Cellular and Molecular Life Sciences

, Volume 71, Issue 6, pp 1033–1043

B Lymphocytes in obesity-related adipose tissue inflammation and insulin resistance

  • Daniel A. Winer
  • Shawn Winer
  • Melissa H. Y. Chng
  • Lei Shen
  • Edgar G. Engleman
Review

DOI: 10.1007/s00018-013-1486-y

Cite this article as:
Winer, D.A., Winer, S., Chng, M.H.Y. et al. Cell. Mol. Life Sci. (2014) 71: 1033. doi:10.1007/s00018-013-1486-y

Abstract

Obesity-related insulin resistance is a chronic inflammatory condition that often gives rise to type 2 diabetes (T2D). Much evidence supports a role for pro-inflammatory T cells and macrophages in promoting local inflammation in tissues such as visceral adipose tissue (VAT) leading to insulin resistance. More recently, B cells have emerged as an additional critical player in orchestrating these processes. B cells infiltrate VAT and display functional and phenotypic changes in response to diet-induced obesity. B cells contribute to insulin resistance by presenting antigens to T cells, secreting inflammatory cytokines, and producing pathogenic antibodies. B cell manipulation represents a novel approach to the treatment of obesity-related insulin resistance and potentially to the prevention of T2D. This review summarizes the roles of B cells in governing VAT inflammation and the mechanisms by which these cells contribute to altered glucose homeostasis in insulin resistance.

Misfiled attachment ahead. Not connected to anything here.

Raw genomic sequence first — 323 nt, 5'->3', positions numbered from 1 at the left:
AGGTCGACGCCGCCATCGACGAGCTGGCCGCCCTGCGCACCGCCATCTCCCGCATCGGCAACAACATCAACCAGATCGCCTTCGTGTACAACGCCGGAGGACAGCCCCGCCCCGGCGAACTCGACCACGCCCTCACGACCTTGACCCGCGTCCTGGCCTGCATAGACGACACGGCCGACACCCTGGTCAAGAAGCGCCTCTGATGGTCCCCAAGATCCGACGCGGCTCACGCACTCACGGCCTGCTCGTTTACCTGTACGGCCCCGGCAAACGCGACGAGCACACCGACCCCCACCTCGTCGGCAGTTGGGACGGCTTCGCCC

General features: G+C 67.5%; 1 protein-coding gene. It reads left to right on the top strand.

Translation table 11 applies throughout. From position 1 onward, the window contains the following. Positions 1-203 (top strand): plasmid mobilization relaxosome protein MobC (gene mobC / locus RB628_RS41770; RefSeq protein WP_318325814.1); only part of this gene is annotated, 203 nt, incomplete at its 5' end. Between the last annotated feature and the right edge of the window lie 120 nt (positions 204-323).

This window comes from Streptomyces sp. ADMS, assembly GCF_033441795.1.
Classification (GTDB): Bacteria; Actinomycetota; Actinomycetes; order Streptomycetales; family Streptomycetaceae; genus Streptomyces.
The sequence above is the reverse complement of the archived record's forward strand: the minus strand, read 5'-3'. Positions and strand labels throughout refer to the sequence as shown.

Keywords

Insulin resistanceType 2 diabetesB lymphocytesInflammationAutoimmunityMacrophagesT cells

Abbreviations

T2D

Type 2 diabetes

VAT

Visceral adipose tissues

FALC

Fat-associated lymphoid cluster

oxLDL

Oxidized low-density lipoprotein

CSR

Class switch recombination

SHM

Somatic hypermutation

HFD

High-fat diet

BCR

B cell receptor

CLS

Crown-like structure

DIO

Diet-induced obese

GOSR1

Golgi SNAP receptor complex member 1

GFAP

Glial fibrillary acidic protein

BAFF

B-cell activating factor

Copyright information

© Springer Basel 2013

Authors and Affiliations

  • Daniel A. Winer
    • 1
    • 2
  • Shawn Winer
    • 1
    • 2
  • Melissa H. Y. Chng
    • 3
  • Lei Shen
    • 3
  • Edgar G. Engleman
    • 3
  1. 1.Department of Pathology, Toronto General HospitalUniversity Health Network, University of TorontoTorontoCanada
  2. 2.Division of Cellular and Molecular Biology, Diabetes Research Group, Toronto General Research Institute (TGRI)University Health Network, University of TorontoTorontoCanada
  3. 3.Department of PathologyStanford University School of MedicinePalo AltoUSA